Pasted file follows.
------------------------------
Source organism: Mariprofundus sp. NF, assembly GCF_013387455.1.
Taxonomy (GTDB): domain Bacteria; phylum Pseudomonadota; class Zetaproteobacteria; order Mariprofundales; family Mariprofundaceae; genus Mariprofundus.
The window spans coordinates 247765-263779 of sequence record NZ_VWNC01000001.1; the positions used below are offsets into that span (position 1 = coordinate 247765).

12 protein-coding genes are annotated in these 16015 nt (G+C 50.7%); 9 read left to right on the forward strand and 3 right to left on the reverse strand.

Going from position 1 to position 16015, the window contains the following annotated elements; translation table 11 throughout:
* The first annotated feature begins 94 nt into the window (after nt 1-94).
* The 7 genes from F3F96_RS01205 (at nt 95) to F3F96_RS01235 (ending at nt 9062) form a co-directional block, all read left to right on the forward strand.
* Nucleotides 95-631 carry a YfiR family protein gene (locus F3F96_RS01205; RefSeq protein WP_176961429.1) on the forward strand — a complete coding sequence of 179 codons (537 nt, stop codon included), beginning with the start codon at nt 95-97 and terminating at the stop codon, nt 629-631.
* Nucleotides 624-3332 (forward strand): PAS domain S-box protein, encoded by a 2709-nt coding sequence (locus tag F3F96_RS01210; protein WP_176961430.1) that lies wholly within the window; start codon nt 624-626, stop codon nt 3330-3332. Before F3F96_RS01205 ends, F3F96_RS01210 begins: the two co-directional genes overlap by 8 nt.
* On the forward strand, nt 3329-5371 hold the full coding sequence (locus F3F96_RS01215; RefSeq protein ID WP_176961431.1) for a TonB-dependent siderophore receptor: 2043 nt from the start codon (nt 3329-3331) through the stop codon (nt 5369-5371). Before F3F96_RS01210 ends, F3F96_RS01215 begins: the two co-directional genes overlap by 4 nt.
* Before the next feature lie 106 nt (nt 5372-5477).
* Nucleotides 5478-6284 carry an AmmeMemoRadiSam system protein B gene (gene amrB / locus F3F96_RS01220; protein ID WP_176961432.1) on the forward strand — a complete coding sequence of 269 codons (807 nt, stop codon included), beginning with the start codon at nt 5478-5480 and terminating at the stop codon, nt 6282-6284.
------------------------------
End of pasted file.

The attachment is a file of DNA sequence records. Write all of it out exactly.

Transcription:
Source organism: Mariprofundus sp. NF, assembly GCF_013387455.1.
Taxonomy (GTDB): domain Bacteria; phylum Pseudomonadota; class Zetaproteobacteria; order Mariprofundales; family Mariprofundaceae; genus Mariprofundus.
The window spans coordinates 247765-263779 of sequence record NZ_VWNC01000001.1; the positions used below are offsets into that span (position 1 = coordinate 247765).

12 protein-coding genes are annotated in these 16015 nt (G+C 50.7%); 9 read left to right on the forward strand and 3 right to left on the reverse strand.

Going from position 1 to position 16015, the window contains the following annotated elements; translation table 11 throughout:
* The first annotated feature begins 94 nt into the window (after nt 1-94).
* The 7 genes from F3F96_RS01205 (at nt 95) to F3F96_RS01235 (ending at nt 9062) form a co-directional block, all read left to right on the forward strand.
* Nucleotides 95-631 carry a YfiR family protein gene (locus F3F96_RS01205; RefSeq protein WP_176961429.1) on the forward strand — a complete coding sequence of 179 codons (537 nt, stop codon included), beginning with the start codon at nt 95-97 and terminating at the stop codon, nt 629-631.
* Nucleotides 624-3332 (forward strand): PAS domain S-box protein, encoded by a 2709-nt coding sequence (locus tag F3F96_RS01210; protein WP_176961430.1) that lies wholly within the window; start codon nt 624-626, stop codon nt 3330-3332. Before F3F96_RS01205 ends, F3F96_RS01210 begins: the two co-directional genes overlap by 8 nt.
* On the forward strand, nt 3329-5371 hold the full coding sequence (locus F3F96_RS01215; RefSeq protein ID WP_176961431.1) for a TonB-dependent siderophore receptor: 2043 nt from the start codon (nt 3329-3331) through the stop codon (nt 5369-5371). Before F3F96_RS01210 ends, F3F96_RS01215 begins: the two co-directional genes overlap by 4 nt.
* Before the next feature lie 106 nt (nt 5372-5477).
* Nucleotides 5478-6284 carry an AmmeMemoRadiSam system protein B gene (gene amrB / locus F3F96_RS01220; protein ID WP_176961432.1) on the forward strand — a complete coding sequence of 269 codons (807 nt, stop codon included), beginning with the start codon at nt 5478-5480 and terminating at the stop codon, nt 6282-6284.